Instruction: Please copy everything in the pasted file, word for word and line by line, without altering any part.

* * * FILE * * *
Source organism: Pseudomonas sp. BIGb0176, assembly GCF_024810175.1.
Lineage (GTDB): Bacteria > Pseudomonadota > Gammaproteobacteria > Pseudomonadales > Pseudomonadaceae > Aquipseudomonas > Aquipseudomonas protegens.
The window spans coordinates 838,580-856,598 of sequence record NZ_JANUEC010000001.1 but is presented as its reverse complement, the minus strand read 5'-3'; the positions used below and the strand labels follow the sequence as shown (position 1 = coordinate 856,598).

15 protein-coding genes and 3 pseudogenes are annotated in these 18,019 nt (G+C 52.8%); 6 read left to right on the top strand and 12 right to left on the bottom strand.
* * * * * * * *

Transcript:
Source organism: Pseudomonas sp. BIGb0176, assembly GCF_024810175.1.
Lineage (GTDB): Bacteria > Pseudomonadota > Gammaproteobacteria > Pseudomonadales > Pseudomonadaceae > Aquipseudomonas > Aquipseudomonas protegens.
The window spans coordinates 838,580-856,598 of sequence record NZ_JANUEC010000001.1 but is presented as its reverse complement, the minus strand read 5'-3'; the positions used below and the strand labels follow the sequence as shown (position 1 = coordinate 856,598).

15 protein-coding genes and 3 pseudogenes are annotated in these 18,019 nt (G+C 52.8%); 6 read left to right on the top strand and 12 right to left on the bottom strand.